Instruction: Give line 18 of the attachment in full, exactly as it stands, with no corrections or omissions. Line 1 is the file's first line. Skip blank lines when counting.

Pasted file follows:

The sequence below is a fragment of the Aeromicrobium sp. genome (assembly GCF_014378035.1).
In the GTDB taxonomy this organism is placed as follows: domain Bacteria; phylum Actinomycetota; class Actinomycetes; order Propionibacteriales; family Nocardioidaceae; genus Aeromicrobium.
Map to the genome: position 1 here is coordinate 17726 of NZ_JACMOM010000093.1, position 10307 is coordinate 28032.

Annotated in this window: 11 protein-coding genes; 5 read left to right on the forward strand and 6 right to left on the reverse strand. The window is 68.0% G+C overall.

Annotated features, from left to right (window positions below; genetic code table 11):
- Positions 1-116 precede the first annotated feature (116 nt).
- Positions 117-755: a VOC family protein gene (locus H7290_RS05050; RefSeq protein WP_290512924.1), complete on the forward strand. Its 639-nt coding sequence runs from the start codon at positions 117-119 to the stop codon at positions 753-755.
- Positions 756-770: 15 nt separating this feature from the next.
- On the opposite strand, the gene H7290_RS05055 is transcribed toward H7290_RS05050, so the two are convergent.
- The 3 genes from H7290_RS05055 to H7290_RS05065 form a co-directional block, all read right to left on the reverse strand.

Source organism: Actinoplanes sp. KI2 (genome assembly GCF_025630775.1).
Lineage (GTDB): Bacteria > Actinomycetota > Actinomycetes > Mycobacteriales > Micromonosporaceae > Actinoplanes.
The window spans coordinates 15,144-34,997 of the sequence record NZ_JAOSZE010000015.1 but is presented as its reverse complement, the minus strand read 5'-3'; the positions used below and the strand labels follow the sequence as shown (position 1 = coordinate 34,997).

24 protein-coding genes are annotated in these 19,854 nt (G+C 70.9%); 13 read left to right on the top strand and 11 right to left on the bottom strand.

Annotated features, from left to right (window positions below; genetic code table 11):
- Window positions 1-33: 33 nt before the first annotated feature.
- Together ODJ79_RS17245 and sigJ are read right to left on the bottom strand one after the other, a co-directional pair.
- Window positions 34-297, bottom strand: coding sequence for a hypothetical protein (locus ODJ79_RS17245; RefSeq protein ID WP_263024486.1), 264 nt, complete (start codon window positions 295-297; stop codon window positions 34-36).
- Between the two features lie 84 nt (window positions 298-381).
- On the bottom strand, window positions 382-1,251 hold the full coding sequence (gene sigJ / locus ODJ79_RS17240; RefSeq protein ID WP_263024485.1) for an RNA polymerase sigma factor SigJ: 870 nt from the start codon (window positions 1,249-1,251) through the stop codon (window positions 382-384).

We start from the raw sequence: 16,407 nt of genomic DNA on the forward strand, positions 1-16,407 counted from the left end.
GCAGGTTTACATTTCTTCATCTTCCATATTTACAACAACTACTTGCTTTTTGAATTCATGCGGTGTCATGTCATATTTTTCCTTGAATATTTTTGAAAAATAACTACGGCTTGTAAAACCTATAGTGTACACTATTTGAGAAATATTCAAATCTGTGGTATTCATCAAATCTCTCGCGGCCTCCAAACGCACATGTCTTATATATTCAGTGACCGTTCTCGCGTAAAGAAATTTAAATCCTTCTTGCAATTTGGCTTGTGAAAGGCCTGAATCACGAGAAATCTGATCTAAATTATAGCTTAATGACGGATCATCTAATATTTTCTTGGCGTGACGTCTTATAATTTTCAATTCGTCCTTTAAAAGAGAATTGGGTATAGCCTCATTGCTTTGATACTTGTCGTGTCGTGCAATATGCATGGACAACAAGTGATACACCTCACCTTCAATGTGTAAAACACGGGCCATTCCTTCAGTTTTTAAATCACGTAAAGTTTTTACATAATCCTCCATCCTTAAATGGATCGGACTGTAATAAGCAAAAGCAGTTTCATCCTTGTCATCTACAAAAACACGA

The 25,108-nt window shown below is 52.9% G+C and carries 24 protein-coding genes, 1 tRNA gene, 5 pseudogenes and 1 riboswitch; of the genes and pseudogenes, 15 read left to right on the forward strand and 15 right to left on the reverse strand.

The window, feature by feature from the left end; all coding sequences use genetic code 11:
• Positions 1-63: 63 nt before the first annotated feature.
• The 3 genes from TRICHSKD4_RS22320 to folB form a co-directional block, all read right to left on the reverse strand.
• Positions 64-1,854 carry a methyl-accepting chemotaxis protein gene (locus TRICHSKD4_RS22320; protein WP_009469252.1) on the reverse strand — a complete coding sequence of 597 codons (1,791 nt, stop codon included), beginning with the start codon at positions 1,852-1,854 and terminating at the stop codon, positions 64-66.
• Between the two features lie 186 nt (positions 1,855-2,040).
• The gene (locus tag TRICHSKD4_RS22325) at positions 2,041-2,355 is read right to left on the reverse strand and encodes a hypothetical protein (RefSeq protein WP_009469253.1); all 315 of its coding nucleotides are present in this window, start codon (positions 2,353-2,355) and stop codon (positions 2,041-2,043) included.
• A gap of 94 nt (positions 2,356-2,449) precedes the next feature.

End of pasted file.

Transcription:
- Window positions 34-297, bottom strand: coding sequence for a hypothetical protein (locus ODJ79_RS17245; RefSeq protein ID WP_263024486.1), 264 nt, complete (start codon window positions 295-297; stop codon window positions 34-36).